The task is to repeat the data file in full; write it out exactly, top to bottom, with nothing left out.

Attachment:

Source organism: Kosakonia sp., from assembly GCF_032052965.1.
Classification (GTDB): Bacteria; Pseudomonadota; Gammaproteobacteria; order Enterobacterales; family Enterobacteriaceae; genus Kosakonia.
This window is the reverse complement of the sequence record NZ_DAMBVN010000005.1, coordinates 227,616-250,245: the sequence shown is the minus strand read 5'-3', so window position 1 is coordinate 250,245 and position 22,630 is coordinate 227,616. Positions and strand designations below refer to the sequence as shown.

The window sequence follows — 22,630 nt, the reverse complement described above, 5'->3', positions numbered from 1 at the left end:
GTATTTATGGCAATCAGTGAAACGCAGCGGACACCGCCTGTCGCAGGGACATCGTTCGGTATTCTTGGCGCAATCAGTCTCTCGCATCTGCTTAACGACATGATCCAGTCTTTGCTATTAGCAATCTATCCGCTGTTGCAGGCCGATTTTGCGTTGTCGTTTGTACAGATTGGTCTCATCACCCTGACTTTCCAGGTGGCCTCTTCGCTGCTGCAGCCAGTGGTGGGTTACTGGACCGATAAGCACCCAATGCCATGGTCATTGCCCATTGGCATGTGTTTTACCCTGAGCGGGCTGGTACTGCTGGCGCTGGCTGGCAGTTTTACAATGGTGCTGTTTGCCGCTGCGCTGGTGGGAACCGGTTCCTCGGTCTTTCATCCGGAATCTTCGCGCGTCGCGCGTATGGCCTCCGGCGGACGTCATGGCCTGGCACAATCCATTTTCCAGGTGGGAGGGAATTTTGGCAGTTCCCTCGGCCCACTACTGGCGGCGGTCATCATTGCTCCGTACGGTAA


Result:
Source organism: Kosakonia sp., from assembly GCF_032052965.1.
Classification (GTDB): Bacteria; Pseudomonadota; Gammaproteobacteria; order Enterobacterales; family Enterobacteriaceae; genus Kosakonia.
This window is the reverse complement of the sequence record NZ_DAMBVN010000005.1, coordinates 227,616-250,245: the sequence shown is the minus strand read 5'-3', so window position 1 is coordinate 250,245 and position 22,630 is coordinate 227,616. Positions and strand designations below refer to the sequence as shown.

The window sequence follows — 22,630 nt, the reverse complement described above, 5'->3', positions numbered from 1 at the left end:
GTATTTATGGCAATCAGTGAAACGCAGCGGACACCGCCTGTCGCAGGGACATCGTTCGGTATTCTTGGCGCAATCAGTCTCTCGCATCTGCTTAACGACATGATCCAGTCTTTGCTATTAGCAATCTATCCGCTGTTGCAGGCCGATTTTGCGTTGTCGTTTGTACAGATTGGTCTCATCACCCTGACTTTCCAGGTGGCCTCTTCGCTGCTGCAGCCAGTGGTGGGTTACTGGACCGATAAGCACCCAATGCCATGGTCATTGCCCATTGGCATGTGTTTTACCCTGAGCGGGCTGGTACTGCTGGCGCTGGCTGGCAGTTTTACAATGGTGCTGTTTGCCGCTGCGCTGGTGGGAACCGGTTCCTCGGTCTTTCATCCGGAATCTTCGCGCGTCGCGCGTATGGCCTCCGGCGGACGTCATGGCCTGGCACAATCCATTTTCCAGGTGGGAGGGAATTTTGGCAGTTCCCTCGGCCCACTACTGGCGGCGGTCATCATTGCTCCGTACGGTAA